Throughout his rhetoric, Sati employs a multitude of rhetorical strategies. The most important aesthetic strategy that Sati utilizes is labeling. He does this beginning in the title of his opinion piece, and he only continues this throughout his work because without labeling, his main point his moot. He labels immigrants as “good” and “bad.” In every paragraph except one, there is a mention to this label. This can be seen in the fourth paragraph, for example, when Sati says, “Though well-intentioned, lauding the Dreamers has the unintended effect of juxtaposing these “good,” “deserving” immigrants with the “bad” ones—those with, say, a drug charge from years back—who deserve nothing but deportation and marginalization” (Sati). A second aesthetic strategy is the use of personification. Paragraph five states, “DACA essentially threw non-Dreamer immigrants under the bus, and now the policy has been exposed as an abject political failure. The distinctions some immigrants made to present themselves as deserving no longer carry water” (Sati). Another strategy that Sati relies heavily on is appealing to citizens’ need and values. “Our movement must make a fundamental shift in how we frame our experience in the struggle for substantive immigration protections: safety from deportation, citizenship for all 12 million and a reconceptualization of political membership in such a way that the situation we face never happens again. We deserve this not because we are good, but because we are human beings” (Sati). In this brief statement alone, Sati appeals to the need for safety, the value of equality, and the value of opportunity. He also appealed to the emotion of guilt. Lastly, a strategy that Sati applied in his piece was credibility through good will and his ability to identify with the audience. He stated in his introduction that he is an undocumented immigrant, but I believe it is later in his rhetoric that he employs this strategy. “I don’t object to the protections that DACA grants (which would be strange, given that I have benefited so much from it), nor am I against efforts to retain it. But DACA is not the endgame, and the fight to keep it needs to adopt a narrative that doesn’t criminalize the rest of the 12 million” (Sati). It is here that he employs credibility as a strategy.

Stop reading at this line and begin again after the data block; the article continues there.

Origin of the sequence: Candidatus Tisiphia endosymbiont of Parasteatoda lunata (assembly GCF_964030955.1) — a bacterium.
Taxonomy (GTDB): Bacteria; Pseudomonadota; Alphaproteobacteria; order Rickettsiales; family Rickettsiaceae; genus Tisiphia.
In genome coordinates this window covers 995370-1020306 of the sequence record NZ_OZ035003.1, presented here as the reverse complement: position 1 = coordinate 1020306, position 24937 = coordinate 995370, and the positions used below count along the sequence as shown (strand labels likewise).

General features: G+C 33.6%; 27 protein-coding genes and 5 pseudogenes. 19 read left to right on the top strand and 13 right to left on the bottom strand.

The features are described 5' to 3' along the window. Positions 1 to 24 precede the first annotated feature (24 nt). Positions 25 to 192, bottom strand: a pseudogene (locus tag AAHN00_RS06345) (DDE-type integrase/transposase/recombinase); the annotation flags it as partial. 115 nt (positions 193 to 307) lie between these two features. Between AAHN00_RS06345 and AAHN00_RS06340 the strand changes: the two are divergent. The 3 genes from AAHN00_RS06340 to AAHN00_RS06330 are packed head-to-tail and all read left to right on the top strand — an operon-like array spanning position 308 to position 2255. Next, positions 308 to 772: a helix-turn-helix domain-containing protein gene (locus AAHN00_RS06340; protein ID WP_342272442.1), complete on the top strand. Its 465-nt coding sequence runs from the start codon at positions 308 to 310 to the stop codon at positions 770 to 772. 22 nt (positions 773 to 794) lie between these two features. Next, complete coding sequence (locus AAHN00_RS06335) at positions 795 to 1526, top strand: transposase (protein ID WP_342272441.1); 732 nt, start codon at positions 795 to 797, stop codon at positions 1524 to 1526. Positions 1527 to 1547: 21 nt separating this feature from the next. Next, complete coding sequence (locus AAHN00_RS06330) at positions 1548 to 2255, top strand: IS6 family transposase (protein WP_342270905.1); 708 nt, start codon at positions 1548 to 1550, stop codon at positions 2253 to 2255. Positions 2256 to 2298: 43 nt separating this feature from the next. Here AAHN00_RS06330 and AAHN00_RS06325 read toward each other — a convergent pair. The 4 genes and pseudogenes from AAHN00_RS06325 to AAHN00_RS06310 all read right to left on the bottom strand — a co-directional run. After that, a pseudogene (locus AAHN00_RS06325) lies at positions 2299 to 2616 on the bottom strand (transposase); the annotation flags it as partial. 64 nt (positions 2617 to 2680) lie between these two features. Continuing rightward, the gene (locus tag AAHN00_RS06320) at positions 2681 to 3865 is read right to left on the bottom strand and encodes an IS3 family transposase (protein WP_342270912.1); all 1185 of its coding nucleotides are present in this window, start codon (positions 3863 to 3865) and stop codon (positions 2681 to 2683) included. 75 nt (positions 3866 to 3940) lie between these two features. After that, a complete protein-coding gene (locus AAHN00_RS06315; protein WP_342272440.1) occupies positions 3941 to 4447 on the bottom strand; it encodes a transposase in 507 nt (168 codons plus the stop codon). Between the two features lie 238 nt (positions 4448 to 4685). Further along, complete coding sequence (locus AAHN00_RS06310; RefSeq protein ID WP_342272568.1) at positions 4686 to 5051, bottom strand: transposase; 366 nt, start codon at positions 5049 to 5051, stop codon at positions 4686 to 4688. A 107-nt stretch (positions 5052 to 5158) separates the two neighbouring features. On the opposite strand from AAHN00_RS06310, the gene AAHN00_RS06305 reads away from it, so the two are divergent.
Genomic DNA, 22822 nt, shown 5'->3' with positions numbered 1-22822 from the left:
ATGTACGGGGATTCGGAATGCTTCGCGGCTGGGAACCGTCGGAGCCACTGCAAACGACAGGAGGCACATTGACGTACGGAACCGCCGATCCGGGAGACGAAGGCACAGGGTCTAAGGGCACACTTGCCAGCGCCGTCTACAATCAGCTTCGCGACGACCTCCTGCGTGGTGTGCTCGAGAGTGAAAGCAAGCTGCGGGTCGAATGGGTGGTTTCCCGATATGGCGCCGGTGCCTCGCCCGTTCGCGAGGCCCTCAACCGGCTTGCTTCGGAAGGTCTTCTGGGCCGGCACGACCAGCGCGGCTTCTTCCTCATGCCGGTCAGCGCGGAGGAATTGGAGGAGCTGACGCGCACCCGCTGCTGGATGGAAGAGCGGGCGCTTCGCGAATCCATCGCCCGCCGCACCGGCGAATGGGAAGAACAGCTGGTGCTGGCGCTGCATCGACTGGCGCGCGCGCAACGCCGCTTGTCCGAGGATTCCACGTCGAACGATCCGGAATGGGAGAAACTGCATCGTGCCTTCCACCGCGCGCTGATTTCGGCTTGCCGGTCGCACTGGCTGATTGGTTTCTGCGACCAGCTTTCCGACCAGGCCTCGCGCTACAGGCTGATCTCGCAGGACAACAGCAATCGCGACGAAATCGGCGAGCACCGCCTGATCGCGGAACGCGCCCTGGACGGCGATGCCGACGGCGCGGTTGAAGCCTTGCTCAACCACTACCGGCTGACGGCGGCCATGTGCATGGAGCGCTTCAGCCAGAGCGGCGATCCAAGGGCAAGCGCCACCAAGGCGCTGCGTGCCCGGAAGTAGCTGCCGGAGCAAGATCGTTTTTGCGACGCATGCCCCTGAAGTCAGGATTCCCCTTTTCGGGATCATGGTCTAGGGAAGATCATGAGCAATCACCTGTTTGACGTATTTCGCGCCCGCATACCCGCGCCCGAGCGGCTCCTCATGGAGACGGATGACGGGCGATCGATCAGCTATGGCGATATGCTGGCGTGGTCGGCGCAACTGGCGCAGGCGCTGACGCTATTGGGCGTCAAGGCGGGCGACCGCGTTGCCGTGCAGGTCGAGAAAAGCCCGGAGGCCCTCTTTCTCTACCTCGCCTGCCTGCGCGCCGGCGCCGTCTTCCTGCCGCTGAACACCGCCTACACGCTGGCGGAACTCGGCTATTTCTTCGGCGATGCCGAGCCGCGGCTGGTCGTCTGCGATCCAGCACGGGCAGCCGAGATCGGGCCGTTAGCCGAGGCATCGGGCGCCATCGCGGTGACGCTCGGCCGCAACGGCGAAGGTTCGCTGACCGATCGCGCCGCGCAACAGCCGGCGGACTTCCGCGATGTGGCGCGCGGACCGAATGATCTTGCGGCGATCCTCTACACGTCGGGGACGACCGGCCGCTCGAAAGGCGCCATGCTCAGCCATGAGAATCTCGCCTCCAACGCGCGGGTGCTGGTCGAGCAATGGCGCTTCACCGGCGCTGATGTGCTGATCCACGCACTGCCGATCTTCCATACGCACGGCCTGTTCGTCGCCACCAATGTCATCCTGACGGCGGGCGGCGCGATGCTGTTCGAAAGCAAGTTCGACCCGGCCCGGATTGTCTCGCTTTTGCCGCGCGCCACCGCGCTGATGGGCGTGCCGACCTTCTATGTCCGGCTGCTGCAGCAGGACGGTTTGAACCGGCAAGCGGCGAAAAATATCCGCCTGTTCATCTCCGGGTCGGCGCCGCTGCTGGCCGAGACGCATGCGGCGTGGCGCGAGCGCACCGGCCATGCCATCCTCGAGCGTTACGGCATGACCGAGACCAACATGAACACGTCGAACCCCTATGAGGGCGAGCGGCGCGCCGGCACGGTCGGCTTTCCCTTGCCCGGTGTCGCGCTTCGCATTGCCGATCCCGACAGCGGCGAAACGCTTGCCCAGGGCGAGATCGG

As mentioned above, I only listed one main barrier that could have challenged Sati’s rhetoric—the audience based belief that DACA has been a successful immigration policy. In order to overcome this specific barrier, I believe Sati used credibility, specifically good will. Even though Sati is one of the 12 million undocumented immigrants in the U.S., he stated clearly in his second paragraph that DACA “was never an adequate solution to our nation’s immigration situation.” Therefore, from the beginning of his rhetoric, he had to be aware that he could have lost the interest of those who could relate the most to him. To hopefully earn back some of their favor, he reminded them that he is not discrediting what DACA has done for any of them or fighting against it completely, but rather, he is fighting the narrative that he believes the policy has written for immigrants. I do believe this strategy was successful in addressing the issue. I believe that had Sati criticized DACA without ever addressing the fact that he has reaped its benefits would have been a huge disadvantage for him, so I believe this worked in his favor. However, I don’t know that solely employing credibly is enough to persuade audience members who believe that DACA has been successful to reconsider that it may have had harmful effects. I think a total evaluation will have to be considered after examining all of Sati’s rhetorical strategies as compared to the advantages that pre-existed his rhetoric and this barrier.